: SubtargetFeature<"b", "HasStdExtB", "true",
                       "'B' (Bit Manipulation Instructions)",
def HasStdExtB : Predicate<"Subtarget->hasStdExtB()">,

That means that by specifying the ‘b’ feature on the command line (-mattr=b) all the sub-features are enabled. This is a temporary solution until the extension is formalized and the boundaries of the sub-extensions are defined definitively.

We then added the following attributes and methods to the RISCVSubtarget class in RISCVSubtarget.h:

bool HasStdExtZbb = false;
bool HasStdExtZbc = false;
bool HasStdExtZbe = false;
bool HasStdExtZbf = false;
bool HasStdExtZbm = false;
bool HasStdExtZbp = false;
bool HasStdExtZbr = false;
bool HasStdExtZbs = false;
bool HasStdExtZbt = false;


bool hasStdExtZbb() const { return HasStdExtZbb; }
bool hasStdExtZbc() const { return HasStdExtZbc; }
bool hasStdExtZbe() const { return HasStdExtZbe; }
bool hasStdExtZbf() const { return HasStdExtZbf; }
bool hasStdExtZbm() const { return HasStdExtZbm; }
bool hasStdExtZbp() const { return HasStdExtZbp; }
bool hasStdExtZbr() const { return HasStdExtZbr; }
bool hasStdExtZbs() const { return HasStdExtZbs; }
bool hasStdExtZbt() const { return HasStdExtZbt; }


Codegen pattern-matching

Once we added the assembly instructions to the RISC-V back-end we were able to base on them some target specific optimizations.
The idea is to instruct LLVM to recognize IR code patterns that perform a specific bit manipulation and translate them with the correspondent assembly instruction from the bit manipulation extension.

In order to do that it is necessary to provide a description of the pattern that we want to optimize. That is done in a back-end by using the syntax of Tablegen:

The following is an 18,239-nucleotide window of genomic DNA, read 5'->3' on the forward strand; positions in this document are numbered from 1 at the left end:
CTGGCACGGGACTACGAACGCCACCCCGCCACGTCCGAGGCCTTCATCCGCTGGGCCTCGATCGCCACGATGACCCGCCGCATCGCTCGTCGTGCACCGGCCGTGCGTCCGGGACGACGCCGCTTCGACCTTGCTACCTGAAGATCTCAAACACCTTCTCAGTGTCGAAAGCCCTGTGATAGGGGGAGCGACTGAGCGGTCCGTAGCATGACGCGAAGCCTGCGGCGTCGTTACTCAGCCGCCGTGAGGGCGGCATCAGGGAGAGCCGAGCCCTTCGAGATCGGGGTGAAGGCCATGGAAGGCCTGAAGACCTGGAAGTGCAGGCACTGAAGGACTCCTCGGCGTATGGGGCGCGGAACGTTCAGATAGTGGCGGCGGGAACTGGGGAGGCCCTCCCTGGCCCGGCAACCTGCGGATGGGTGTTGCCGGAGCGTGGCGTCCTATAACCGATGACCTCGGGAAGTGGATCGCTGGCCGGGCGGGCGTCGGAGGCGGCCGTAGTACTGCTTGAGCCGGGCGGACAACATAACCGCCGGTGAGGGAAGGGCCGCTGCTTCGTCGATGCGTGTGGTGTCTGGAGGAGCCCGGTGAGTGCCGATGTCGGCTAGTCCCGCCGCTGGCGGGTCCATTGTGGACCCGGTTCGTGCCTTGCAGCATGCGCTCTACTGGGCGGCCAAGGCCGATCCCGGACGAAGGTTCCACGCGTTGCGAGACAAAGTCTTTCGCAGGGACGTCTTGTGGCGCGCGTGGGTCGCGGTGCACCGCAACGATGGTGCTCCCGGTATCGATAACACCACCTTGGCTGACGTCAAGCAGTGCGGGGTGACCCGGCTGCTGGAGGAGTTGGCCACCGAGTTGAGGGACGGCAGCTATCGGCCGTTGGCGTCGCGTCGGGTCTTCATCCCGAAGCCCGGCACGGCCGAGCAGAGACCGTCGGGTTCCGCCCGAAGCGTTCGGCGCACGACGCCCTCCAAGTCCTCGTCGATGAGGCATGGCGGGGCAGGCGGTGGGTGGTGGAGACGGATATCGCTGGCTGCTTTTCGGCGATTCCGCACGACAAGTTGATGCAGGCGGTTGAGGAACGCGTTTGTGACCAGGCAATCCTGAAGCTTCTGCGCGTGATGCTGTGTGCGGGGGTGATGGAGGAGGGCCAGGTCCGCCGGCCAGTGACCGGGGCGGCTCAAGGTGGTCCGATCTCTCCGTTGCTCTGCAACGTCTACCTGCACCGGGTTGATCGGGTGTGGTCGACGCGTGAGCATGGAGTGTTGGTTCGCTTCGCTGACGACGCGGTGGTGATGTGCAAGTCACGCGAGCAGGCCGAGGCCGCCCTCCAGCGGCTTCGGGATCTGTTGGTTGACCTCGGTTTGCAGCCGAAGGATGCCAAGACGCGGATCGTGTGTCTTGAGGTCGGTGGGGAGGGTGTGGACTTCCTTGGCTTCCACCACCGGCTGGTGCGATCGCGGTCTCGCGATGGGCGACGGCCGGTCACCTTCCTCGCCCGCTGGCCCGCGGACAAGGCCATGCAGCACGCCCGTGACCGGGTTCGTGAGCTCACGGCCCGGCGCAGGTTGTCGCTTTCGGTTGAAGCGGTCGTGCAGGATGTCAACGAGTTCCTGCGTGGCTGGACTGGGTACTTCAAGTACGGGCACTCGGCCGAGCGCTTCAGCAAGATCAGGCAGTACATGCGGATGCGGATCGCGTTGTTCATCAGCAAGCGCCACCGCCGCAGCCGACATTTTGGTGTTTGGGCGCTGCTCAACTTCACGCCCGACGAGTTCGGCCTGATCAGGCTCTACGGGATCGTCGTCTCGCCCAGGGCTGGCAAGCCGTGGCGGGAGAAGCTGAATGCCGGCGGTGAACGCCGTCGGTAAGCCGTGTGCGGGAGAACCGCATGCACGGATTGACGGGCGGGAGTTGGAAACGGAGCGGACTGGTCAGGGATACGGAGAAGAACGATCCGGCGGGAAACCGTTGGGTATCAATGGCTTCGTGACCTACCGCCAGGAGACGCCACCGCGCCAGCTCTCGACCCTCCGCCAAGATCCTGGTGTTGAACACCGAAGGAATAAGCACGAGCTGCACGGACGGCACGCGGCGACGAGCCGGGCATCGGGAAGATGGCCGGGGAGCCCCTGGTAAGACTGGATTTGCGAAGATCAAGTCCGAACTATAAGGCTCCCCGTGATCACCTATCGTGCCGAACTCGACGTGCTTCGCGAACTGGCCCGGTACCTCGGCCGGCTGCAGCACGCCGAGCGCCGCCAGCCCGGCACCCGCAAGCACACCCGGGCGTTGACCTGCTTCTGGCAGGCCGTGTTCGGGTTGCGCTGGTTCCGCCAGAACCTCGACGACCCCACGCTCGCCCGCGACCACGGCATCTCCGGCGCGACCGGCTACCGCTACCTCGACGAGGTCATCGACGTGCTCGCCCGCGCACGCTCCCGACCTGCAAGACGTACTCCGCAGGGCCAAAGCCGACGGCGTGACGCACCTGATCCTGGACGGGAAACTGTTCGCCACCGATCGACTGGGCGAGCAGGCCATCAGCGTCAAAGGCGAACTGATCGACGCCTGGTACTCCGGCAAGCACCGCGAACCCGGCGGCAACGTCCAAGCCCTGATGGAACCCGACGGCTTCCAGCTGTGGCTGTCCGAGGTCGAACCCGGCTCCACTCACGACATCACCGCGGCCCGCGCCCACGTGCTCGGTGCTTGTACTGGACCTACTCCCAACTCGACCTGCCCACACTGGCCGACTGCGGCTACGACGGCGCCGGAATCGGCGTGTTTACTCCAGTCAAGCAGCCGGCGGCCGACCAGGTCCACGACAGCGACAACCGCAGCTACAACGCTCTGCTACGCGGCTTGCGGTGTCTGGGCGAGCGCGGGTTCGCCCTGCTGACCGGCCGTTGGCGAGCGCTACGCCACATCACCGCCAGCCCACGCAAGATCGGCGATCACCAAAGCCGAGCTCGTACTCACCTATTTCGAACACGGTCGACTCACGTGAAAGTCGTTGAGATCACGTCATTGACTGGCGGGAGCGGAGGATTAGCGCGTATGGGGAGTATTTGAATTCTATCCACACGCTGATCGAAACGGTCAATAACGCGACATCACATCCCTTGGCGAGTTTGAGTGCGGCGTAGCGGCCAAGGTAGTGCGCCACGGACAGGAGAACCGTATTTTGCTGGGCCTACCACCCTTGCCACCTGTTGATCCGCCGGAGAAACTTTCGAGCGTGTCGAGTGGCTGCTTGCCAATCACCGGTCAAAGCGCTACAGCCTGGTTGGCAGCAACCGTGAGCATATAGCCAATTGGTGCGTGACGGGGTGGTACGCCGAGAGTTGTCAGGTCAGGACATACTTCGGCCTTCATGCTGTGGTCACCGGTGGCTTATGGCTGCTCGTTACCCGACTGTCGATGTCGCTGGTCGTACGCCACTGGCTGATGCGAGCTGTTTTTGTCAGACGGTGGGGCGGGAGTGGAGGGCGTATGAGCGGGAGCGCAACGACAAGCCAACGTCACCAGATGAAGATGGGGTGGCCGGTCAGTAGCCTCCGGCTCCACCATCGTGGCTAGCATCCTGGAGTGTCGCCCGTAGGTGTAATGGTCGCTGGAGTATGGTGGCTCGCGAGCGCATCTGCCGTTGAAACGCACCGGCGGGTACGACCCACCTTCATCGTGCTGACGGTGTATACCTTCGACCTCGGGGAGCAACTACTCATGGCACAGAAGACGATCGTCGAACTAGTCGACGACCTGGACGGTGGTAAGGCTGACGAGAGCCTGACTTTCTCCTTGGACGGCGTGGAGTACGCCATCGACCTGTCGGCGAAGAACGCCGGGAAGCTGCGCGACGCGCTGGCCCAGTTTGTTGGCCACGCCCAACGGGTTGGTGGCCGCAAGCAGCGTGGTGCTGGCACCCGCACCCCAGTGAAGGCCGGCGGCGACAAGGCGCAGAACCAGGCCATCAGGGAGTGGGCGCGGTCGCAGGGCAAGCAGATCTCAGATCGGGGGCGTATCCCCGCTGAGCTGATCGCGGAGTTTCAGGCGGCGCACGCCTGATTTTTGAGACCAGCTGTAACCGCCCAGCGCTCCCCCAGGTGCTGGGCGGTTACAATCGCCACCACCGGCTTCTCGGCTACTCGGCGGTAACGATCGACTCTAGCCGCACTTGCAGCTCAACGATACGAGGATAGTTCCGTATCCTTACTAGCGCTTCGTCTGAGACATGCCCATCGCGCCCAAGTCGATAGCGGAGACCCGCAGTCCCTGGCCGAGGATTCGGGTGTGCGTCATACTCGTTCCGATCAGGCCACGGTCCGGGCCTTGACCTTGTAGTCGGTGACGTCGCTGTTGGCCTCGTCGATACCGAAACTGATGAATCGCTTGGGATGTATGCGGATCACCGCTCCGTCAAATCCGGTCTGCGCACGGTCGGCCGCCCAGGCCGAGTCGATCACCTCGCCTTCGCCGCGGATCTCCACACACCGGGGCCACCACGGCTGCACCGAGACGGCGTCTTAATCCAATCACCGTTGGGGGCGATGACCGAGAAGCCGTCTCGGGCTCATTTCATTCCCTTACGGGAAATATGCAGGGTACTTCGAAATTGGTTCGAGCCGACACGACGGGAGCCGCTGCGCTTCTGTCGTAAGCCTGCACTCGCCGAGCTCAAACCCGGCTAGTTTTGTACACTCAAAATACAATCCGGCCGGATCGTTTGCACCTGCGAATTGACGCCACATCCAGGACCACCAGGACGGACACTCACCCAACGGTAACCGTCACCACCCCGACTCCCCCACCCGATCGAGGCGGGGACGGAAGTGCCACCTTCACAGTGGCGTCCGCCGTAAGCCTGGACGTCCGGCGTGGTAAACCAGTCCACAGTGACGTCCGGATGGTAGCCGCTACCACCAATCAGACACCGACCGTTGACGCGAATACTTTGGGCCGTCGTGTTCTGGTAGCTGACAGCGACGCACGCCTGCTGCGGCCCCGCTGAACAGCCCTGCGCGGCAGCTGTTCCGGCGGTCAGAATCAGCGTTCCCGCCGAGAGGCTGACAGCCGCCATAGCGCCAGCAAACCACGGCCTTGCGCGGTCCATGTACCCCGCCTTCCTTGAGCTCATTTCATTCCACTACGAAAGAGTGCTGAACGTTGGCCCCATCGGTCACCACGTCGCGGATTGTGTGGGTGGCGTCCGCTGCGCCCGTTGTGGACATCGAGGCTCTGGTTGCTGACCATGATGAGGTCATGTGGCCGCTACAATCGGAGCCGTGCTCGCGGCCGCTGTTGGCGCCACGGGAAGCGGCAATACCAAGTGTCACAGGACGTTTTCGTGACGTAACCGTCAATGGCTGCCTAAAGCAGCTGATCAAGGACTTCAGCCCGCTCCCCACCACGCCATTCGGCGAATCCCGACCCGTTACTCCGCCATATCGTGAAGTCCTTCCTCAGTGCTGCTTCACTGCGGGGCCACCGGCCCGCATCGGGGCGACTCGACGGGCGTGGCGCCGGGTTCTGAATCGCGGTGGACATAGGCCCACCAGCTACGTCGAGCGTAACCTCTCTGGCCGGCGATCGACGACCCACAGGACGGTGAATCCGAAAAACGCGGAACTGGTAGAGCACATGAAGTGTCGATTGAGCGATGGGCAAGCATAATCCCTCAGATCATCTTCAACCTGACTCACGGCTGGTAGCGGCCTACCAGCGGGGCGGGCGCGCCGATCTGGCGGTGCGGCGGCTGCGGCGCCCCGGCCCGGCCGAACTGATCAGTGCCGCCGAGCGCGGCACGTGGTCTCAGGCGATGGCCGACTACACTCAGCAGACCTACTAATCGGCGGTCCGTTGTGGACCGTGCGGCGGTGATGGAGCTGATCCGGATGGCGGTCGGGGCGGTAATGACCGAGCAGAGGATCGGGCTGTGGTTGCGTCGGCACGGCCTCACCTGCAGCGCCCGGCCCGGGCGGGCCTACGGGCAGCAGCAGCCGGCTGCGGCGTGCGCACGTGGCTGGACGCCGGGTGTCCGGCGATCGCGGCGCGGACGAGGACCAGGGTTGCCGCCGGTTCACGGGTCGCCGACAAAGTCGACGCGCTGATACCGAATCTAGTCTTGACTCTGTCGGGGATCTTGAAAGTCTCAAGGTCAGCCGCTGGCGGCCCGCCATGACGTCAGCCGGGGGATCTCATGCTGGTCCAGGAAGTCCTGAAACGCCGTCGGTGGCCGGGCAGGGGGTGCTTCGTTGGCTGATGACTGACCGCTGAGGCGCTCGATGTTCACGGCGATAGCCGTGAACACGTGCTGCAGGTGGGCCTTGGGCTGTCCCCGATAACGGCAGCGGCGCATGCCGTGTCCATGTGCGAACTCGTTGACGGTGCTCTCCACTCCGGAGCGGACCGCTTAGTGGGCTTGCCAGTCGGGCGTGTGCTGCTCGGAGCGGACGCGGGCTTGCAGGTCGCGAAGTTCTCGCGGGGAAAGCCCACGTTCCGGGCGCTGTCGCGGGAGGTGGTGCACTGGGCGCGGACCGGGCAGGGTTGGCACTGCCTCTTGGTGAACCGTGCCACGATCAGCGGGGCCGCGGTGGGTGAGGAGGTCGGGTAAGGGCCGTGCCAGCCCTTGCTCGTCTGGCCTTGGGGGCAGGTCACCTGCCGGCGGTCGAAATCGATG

def : Pat<(and GPR:$rs1, (not GPR:$rs2)), (ANDN GPR:$rs1, GPR:$rs2)>;

This example shows the description of a piece of the target independent SelectionDAG

def : Pat<(and GPR:$rs1, (not GPR:$rs2)), (ANDN GPR:$rs1, GPR:$rs2)>;

and the piece of the RISC-V SelectionDAG it must be subsituted with:

def : Pat<(and GPR:$rs1, (not GPR:$rs2)), (ANDN GPR:$rs1, GPR:$rs2)>;

ANDN being an assembly instruction we defined in RISCVInstrInfoB.td:

def ANDN : ALU_rr<0b0100000, 0b111, "andn">;


The RISCVInstrInfoB.td file contains both the definitions of the assembly instructions as described above and the definitions of these rules to pattern-match fragments of IR code into equivalent bit manipulation assembly instructions.

The patterns used to define the left side of the matching rules were taken by observing the DAG nodes right before the instruction selection, after the SelectionDAG had gone through the target-independent optimizations and legalization.

You can see information about the SelectionDAG by adding the --debug option to the command line of the static compiler llc:

llc --debug -mtriple=riscv32 -mattr=b foo.ll -o foo.s

The ouput shows the optimization and legalization phases that lead to the instruction selection. The SelectionDAG is displayed before the selection starts as follows:

SelectionDAG has 11 nodes:
  t0: ch = EntryToken
        t4: i32,ch = CopyFromReg t0, Register:i32 %1
      t6: i32 = xor t4, Constant:i32<-1>
      t2: i32,ch = CopyFromReg t0, Register:i32 %0
    t7: i32 = and t6, t2
  t9: ch,glue = CopyToReg t0, Register:i32 $x10, t7
  t10: ch = RISCVISD::RET_FLAG t9, Register:i32 $x10, t9:1

===== Instruction selection begins: %bb.0 'entry'

ISEL: Starting selection on root node: t10: ch = RISCVISD::RET_FLAG t9, Register:i32 $x10, t9:1